You are not permitted to download, save or email this image. Visit image gallery to purchase the image.
Drug dealers have been warned the "heinous nature" of methamphetamine will earn them long spells in prison, with the first life sentence being handed out for manufacturing the drug.
Albert Rhodes, a drug dealer with a long list of convictions in New Zealand, and who owes the Australian Government $20 million in a pecuniary penalty order, created legal history this month.
He was the first in New Zealand to be jailed for life for manufacturing methamphetamine when sentenced by Justice Helen Winkelmann in the High Court at Auckland on five charges.
She said there was no doubt Rhodes, 53, was a menace to society and the human cost of his drug offending would have been great.
She said a life sentence was needed to deter Rhodes and others from similar offending and to protect the community.
Rhodes was part of a highly sophisticated and commercial drug ring which included his brother and four others.
The ring stockpiled the ingredients to make methamphetamine, made the drug and then supplied it to others.
As well as the five charges of manufacturing the drug, Rhodes also faced 27 other charges and was jailed for a range of terms from two years to seven years.
Another member of the same ring, Stephen Kissling, 40, was jailed for 20 years for manufacturing methamphetamine with a minimum non-parole period of nine years.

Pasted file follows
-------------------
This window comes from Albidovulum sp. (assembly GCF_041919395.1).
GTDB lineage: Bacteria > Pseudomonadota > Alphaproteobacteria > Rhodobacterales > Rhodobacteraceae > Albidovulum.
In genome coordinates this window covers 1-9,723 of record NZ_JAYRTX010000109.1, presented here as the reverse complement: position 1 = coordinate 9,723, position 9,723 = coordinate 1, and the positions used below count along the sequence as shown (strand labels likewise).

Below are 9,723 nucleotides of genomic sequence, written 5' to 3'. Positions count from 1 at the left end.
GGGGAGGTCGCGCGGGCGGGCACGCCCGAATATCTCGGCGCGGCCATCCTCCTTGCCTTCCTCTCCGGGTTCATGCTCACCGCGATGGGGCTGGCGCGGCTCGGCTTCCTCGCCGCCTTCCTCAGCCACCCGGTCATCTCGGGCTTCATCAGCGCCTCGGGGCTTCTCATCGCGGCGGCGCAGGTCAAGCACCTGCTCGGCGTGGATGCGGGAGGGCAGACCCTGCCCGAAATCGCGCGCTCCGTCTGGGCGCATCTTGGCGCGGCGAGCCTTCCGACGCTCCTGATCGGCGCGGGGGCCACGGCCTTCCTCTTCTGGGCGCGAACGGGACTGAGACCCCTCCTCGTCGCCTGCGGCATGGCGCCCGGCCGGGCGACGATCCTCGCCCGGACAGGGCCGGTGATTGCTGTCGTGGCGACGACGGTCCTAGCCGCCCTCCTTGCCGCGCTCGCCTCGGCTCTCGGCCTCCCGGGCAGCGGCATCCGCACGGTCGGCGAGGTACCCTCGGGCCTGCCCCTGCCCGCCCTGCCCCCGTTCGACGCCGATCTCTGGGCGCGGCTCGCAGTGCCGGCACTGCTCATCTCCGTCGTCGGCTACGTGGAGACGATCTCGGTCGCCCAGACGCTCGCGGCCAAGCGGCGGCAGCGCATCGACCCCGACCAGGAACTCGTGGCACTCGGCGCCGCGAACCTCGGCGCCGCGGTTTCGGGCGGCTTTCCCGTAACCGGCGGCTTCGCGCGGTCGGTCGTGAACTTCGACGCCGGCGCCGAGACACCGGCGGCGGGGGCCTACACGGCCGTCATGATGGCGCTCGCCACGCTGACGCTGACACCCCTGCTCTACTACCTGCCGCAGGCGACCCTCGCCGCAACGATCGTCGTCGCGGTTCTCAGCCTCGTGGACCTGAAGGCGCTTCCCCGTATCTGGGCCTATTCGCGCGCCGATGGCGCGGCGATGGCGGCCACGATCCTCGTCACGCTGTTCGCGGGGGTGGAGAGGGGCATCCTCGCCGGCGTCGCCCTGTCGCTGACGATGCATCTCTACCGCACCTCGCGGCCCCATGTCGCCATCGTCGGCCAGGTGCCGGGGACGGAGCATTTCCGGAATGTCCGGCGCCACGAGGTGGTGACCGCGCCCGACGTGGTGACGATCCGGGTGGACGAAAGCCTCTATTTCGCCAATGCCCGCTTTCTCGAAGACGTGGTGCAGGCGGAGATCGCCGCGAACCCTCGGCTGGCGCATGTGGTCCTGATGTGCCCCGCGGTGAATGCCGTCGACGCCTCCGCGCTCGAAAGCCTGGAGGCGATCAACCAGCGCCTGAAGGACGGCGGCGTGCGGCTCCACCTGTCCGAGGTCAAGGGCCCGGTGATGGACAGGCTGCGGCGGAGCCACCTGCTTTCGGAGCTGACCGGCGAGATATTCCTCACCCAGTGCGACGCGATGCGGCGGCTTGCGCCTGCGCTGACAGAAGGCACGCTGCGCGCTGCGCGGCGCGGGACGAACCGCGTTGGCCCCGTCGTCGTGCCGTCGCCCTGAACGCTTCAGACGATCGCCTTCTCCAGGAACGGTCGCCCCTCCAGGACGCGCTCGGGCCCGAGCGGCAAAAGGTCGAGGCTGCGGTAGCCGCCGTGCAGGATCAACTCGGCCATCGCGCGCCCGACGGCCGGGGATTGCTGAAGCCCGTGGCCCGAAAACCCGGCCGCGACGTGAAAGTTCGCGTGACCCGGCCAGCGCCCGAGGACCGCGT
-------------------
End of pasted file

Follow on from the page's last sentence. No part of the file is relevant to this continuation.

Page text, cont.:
Paul Robinson, 55, was jailed for 16 years with a non-parole period of seven years; Xing Su, 24, was jailed for four years and nine months; Richard Rhodes, 58, was jailed for six years and six months; and Glenn Gollop, 37, for 12 years with a minimum non-parole period of six years.
The officer in charge of the case, Detective Senior Sergeant Bruce Howard, said the jail terms sent a particularly strong message to those people who wanted to manufacture methamphetamine.
"The courts are recognising the heinous nature of offences that are caused directly as a result of the manufacture and use of methamphetamine.
"This might given them something of a message why they shouldn't undertake that particularly activity," he said.
A life jail sentence for any drug offences was relatively rare in New Zealand.
Only four life sentences had been imposed before Rhodes was jailed. Two of those were in the 1970s when Mr Asia kingpin Terry Clark led a drug ring which trafficked heroin into New Zealand, Australia and Britain and was believed to be responsible for several murders.
The other two were last year for the importation of nearly 100kg of methamphetamine.
Judge Winkelmann told Rhodes when she sentenced him that although he denied drug and alcohol problems he spent $1000 a week on gambling.
His New Zealand convictions went back to 1970 and he was jailed several times in Australia, including a year for improperly interfering with the body of a man who died while guarding Rhodes' cannabis crop.
In Australia the State of Queensland was awarded a pecuniary penalty order for $20 million. A court makes a pecuniary penalty order on the basis of what it believes an offender had made from illegal activities such as drug dealing.
Rhodes was deported to New Zealand in 2004.